The book’s title is Johnny Round the World, published in 1942. Mainly it’s a collection of photographs, each depicting one of the lucky young Johnny’s new friends as he embarks on a rapid pre-jet age journey from Hawaii, through Japan, China, Indonesia, westward to India, Arabia, most of Europe, then south to Mexico, north to Alaska and Canada, finally arriving back home in America.
      The point of the book, according to an introductory note, was to orient young minds "not to look at other lands as queer places, full of ‘funny’ people, but as communities where children live, and play, and grow up into a kaleidoscopic but homogeneous brotherhood of man."
      Never mind World War Two. In Japan, Johnny makes friends with a group of smiling children dressed in kimonos and posing in front of an ancient resting place for birds. The kids tell him how proud they are of their flag, with its red sun shining on a pure white background. A page later, a Chinese farmer is carrying the children in straw vegetable baskets slung on a pole. But that’s nothing compared with the naked young man from the Solomon Islands who lives high in a tree, gripping the bark with both toes and fingers (his genitals concealed by the tree trunk), or the Sumatran boys hauling a large shark on their bicycle. And in Ceylon, Johnny learns how to take a bath (and likely perform other physical chores) without a bathroom. Ah, why couldn’t I balance a pitcher on my head like the Egyptian girl?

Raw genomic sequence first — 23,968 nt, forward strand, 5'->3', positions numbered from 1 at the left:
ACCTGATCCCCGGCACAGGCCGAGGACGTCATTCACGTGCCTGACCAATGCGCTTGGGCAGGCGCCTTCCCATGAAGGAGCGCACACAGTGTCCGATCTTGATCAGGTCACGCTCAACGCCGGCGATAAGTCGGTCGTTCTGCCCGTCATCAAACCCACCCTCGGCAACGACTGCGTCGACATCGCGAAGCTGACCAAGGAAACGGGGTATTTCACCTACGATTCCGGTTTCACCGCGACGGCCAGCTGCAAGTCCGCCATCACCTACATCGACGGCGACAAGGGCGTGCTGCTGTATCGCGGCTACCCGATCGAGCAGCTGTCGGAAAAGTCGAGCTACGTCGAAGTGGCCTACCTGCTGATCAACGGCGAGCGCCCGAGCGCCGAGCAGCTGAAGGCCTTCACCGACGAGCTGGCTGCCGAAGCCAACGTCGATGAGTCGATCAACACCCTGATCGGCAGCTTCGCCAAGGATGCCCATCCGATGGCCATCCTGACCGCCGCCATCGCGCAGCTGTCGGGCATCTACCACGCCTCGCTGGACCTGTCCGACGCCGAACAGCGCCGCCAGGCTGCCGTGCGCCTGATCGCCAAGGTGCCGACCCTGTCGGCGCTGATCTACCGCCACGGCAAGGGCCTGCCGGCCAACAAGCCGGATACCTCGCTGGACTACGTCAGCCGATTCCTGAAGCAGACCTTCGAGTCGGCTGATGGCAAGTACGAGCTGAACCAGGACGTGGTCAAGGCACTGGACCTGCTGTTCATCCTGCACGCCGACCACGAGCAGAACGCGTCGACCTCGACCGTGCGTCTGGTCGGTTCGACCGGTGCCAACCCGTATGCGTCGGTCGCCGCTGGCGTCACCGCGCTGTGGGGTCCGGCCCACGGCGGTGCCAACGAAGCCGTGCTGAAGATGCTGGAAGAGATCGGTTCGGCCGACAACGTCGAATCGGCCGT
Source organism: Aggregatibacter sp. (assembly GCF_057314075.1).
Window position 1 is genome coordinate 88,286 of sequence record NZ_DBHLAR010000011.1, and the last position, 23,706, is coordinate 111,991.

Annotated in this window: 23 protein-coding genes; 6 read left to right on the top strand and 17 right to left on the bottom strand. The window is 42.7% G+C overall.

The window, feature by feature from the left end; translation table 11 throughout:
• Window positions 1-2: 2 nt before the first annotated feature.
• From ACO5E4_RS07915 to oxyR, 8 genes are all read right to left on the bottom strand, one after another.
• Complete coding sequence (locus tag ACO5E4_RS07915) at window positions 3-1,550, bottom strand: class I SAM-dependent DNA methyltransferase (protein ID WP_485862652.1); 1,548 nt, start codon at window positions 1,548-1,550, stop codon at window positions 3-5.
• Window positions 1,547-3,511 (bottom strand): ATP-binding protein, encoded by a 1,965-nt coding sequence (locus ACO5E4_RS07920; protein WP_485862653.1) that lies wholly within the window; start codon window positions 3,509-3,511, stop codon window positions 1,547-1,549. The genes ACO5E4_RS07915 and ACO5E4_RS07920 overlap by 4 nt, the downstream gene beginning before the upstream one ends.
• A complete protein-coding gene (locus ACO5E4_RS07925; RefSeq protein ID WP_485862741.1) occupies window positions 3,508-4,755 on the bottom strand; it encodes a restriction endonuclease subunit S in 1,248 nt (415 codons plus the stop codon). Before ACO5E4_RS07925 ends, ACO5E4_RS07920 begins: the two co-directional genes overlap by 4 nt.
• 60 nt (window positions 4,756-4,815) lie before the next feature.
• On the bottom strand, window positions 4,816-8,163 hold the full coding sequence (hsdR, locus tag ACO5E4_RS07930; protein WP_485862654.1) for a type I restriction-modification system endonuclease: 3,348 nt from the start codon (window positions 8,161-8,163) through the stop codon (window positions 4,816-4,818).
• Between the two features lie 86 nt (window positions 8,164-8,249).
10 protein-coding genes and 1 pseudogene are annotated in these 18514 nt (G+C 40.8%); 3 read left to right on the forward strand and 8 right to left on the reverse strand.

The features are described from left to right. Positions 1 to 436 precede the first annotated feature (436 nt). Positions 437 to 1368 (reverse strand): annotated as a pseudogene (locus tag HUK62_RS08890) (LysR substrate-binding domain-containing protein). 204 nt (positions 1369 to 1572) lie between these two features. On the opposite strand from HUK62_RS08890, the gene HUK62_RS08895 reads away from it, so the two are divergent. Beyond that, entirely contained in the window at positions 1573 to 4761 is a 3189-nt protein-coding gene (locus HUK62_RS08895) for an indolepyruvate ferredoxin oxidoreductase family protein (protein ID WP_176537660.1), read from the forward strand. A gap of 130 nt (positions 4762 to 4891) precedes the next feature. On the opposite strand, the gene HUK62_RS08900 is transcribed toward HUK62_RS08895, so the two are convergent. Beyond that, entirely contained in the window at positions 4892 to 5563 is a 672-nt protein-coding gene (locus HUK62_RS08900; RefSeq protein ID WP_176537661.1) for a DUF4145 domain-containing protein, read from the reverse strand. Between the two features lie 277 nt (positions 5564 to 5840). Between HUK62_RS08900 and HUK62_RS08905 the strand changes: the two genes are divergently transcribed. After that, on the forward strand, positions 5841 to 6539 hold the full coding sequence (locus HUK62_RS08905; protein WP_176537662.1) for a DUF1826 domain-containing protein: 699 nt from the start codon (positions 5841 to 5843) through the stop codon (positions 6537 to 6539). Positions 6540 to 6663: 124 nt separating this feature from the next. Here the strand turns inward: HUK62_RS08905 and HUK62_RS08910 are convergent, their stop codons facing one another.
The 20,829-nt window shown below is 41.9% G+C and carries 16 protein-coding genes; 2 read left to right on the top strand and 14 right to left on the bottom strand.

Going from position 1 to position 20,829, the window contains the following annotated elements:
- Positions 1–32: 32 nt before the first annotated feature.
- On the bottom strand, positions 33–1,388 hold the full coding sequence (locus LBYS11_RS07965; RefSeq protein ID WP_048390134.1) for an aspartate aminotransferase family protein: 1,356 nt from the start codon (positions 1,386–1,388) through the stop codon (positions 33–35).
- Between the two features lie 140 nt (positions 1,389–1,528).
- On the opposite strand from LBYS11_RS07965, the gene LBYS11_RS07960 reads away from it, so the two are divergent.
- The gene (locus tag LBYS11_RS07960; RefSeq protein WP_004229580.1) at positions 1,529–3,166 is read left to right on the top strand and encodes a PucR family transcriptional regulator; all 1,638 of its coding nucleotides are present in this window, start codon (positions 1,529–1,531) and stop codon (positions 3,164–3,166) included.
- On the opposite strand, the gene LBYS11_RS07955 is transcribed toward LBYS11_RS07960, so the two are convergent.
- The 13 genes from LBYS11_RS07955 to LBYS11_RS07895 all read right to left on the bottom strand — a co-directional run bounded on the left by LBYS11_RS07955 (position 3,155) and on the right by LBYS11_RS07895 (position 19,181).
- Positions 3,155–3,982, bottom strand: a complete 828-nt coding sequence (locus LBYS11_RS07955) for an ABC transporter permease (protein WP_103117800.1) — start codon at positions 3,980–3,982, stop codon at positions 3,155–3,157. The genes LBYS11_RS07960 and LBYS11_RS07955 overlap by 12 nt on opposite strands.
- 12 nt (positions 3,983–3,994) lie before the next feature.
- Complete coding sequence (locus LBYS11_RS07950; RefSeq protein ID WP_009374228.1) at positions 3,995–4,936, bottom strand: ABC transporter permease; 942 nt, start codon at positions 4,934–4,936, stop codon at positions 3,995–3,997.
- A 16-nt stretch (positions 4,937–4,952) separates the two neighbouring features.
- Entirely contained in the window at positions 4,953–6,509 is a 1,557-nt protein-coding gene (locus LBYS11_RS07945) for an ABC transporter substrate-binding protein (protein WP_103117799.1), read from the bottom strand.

A plump girl sorts ears of corn, never soiling her embroidered Romanian skirt (which for some reason I colored purple and orange). Why does the French girl look so angry? Is it the weight of the long loaf of bread she carries or the clumsiness of her wooden sabots? But Otto, the bald German boy: he was scary. Perhaps that’s why I gave him a thick red mustache.
      Would I ever travel to any of these lands? Would I ever see a girl run down a London street waving six flags, each representing one of England’s "vast colonial lands?" Sit naked on a turtle? Often I would imagine myself tapping a rubber tree in Malaysia while my buddy added lemon juice to the sap. Together we made a sturdy rubber ball. If I got particularly lonely, I’d even talk with Otto, the bald German, ask him why Germans had no hair.